Due to the nearly universal involvement of the C5 and C6 nerve roots, children with brachial plexus birth injuries usually have some impairment of the function of the shoulder and sometimes the elbow. The purpose of the shoulder is to position the hand in space. Recent studies have demonstrated the profound effect that limited shoulder motion has on the function and strength of hand. Joints require full motion to develop normal anatomic shape and function. The growth and development of the joint surface is an ongoing process that involves active growth on each side of the joint. Depending on the nature and extent of recovery, muscle weakness or lopsided muscular action around any joint in the arm may develop. Either of these may cause joint deformity and loss of function.
The shoulder joint has the most motion of any joint in the body. Elevation of the shoulder is a complex motion involving a coordinated combination of two joints, glenohumeral and scapulothoracic motion. The gleno-humeral joint is the articulation between the arm bone and the shoulder blade. The scapulo-thoracic joint consists of the muscle coated underside of the shoulder blade riding upon along the outer surface of the rib cage. Researchers have attempted to determine the minimal requisites of raising the shoulder in the air and the role and relative importance of specific muscles.
One essential condition for elevation is agreed upon: active external rotation of the shoulder,or being able to swing the arm out, is an essential requirement for normal shoulder elevation and the ability to bring the hand to the face. Without outward rotation, getting the hand to the face requires the clarion position.
If internal rotation contracture of the shoulder develops and persists, pathologic changes in the glenohumeral joint ensue with possible subluxation or dislocation, resulting in restricted motion and function. (Synonyms : ER, external rotation, outward rotation, lateral rotation IR, internal rotation, inward rotation, medial rotation).
Passive motion must be maintained in order to ensure the development of a congruent glenohumeral joint. Congruency is when both sides of the joint have shapes which match each other through the functional range of movement. For example, a hip which has egg shaped parts, is only congruent for movement in one plane, typically flexion, but incongruent in motion in other directions such as abduction or rotation on the long axis. Incongruence is suggested by lack of concentric centers. That is, the center of the ball ought to coincide with the center of contour of the socket.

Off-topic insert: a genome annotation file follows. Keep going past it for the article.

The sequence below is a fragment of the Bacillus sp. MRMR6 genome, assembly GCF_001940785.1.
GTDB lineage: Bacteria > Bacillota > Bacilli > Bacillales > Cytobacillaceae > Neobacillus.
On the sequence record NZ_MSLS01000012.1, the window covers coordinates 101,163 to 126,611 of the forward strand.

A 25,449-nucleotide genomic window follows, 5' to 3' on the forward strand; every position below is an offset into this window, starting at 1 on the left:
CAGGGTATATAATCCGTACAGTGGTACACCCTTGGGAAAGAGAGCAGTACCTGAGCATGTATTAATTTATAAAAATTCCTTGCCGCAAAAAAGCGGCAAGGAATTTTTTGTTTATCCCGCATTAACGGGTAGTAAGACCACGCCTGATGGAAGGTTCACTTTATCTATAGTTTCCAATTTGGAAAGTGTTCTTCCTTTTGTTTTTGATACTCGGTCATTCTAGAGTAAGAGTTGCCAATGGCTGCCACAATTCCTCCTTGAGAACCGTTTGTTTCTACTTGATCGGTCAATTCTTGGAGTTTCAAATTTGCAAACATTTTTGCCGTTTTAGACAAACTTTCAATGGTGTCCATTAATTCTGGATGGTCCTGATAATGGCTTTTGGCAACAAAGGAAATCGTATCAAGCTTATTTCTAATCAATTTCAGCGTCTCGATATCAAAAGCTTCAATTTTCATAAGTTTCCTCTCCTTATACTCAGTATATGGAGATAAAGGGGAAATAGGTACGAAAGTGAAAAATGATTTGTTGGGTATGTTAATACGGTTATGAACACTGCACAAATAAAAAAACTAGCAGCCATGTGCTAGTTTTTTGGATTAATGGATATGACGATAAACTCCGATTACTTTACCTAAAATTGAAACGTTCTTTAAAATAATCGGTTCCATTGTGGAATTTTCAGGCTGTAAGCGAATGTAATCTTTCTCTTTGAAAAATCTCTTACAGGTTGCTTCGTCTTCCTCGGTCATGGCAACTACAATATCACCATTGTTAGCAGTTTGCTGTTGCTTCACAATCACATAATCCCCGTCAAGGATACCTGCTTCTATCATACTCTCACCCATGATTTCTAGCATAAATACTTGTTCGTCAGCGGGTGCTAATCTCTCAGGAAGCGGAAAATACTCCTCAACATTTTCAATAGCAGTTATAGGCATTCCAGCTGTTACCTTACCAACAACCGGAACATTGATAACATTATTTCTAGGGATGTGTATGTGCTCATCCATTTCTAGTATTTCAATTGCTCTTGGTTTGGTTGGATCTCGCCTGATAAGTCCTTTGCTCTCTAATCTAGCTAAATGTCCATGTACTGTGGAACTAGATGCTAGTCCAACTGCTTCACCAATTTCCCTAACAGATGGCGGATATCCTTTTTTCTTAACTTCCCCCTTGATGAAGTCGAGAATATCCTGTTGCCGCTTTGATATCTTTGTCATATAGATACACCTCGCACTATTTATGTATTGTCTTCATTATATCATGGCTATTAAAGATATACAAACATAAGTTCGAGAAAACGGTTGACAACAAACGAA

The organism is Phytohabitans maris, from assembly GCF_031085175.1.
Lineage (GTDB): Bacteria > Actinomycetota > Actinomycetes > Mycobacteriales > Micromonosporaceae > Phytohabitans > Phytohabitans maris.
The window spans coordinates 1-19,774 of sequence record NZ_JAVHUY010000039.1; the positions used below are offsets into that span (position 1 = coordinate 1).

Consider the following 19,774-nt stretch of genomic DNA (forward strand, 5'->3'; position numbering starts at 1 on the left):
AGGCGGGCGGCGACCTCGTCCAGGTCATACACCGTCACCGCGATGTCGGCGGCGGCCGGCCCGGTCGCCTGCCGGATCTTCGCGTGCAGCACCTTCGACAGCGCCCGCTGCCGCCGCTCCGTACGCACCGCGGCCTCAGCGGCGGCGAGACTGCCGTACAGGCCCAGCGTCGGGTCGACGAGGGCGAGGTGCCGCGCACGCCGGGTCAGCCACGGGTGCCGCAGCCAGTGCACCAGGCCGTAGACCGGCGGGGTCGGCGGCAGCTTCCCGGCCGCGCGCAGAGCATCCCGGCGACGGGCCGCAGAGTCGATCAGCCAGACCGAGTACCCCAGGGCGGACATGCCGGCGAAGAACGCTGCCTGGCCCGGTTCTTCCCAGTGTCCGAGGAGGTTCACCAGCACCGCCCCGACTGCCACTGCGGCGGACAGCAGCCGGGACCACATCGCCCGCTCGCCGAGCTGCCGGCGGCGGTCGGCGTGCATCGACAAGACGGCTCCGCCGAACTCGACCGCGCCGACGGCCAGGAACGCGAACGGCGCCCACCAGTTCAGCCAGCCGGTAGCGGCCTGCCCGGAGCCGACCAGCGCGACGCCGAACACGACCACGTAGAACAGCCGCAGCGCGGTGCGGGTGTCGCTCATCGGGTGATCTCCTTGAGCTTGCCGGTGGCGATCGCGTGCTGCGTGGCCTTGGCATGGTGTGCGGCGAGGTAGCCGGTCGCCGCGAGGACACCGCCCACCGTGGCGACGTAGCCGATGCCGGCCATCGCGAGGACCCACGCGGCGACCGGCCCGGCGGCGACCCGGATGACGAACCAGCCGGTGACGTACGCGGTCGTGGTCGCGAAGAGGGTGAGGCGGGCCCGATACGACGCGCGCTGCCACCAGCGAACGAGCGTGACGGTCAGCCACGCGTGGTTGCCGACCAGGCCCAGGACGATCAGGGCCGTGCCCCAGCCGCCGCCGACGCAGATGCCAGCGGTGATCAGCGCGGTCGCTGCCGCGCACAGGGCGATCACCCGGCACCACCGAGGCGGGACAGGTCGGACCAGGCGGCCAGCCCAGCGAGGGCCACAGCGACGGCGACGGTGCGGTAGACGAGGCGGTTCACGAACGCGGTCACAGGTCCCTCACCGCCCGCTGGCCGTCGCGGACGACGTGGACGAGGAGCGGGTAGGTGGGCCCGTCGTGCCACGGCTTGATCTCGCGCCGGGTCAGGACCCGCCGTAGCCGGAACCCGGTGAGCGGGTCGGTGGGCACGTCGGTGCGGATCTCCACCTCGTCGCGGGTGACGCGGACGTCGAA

With the progression of ossification of the humeral head and glenoid, the shoulder joint takes on its permanent shape at about 3 years of age. Therefore, if our therapy is unable to maintain external rotation and/or a concentrically located ball in the socket, then surgical intervention is necessary before age 3 to establish joint congruence and thus, avoid a mechanical permanent loss of motion.
It is for these reasons that we initiate a carefully supervised physical therapy program utilizing specially talented therapists knowledgeable in special needs of such children. They educate parents and care givers in the techniques proper for joint motion preservation.
To maintain external rotation (considering description in a theoretical standing posture, standing or not), the therapist or caregiver performs this exercise with the upper arm held against the side of the torso. Outward rotation of the arm swings the forearm forward to pointing straight ahead. Abducting the shoulder (moving the elbow away from the body) to 90 degrees would have the forearm still parallel with the floor. That does not get the maximum stretch out of the anterior shoulder capsule and the subscapulous, the muscle that rotate the arm inward toward the belt.
Furthermore, all motions of the upper extremity are attended to, with special care taken to isolate glenohumeral motion from scapulothoracic motion. It is important to maintain a continuous physical therapy program at home and with a therapist; interruption of this program will lead to rapid loss of function and contracture.
The experience and creativity of the therapist is critical when attempting to cajole a young patient in the non-compliant phase of development to perform therapeutic exercises designed to maintain motion and gain strength. Play activities are designed to incorporate the desired motion and exercises. In cases of complete plexus involvement where wrist drop or finger flexion contractures are a concern, a cock-up splint is used.
We also incorporate electrical stimulation into our therapy both with the therapist and at home, to minimize permanent muscle atrophy. The use of electrical stimulation in these patients is a new technique that sends small amounts of current into the muscle. While there is no definitive proof of its efficacy, the thinking is that it stimulates the muscle to prevent it from completely withering away and it may even stimulate nerve growth.
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“My daughter will turn 16 in a few days and today, she is a smart, happy and well adjusted teenager who has surpassed all expectations, thanks to the top notch and cutting edge care that she has received from Dr. Price. When anyone meets my daughter for the first time, they are not aware of her injury unless I point out her surgical scars. She has a normal appearance and most people comment that they do not notice the surgical scars. For a teenager, one of the most important things is to fit in with their peers and to live a normal, happy life. My daughter fits in and lives a normal and happy life, thanks to Dr. Price.”
— Ashby, New Jersey
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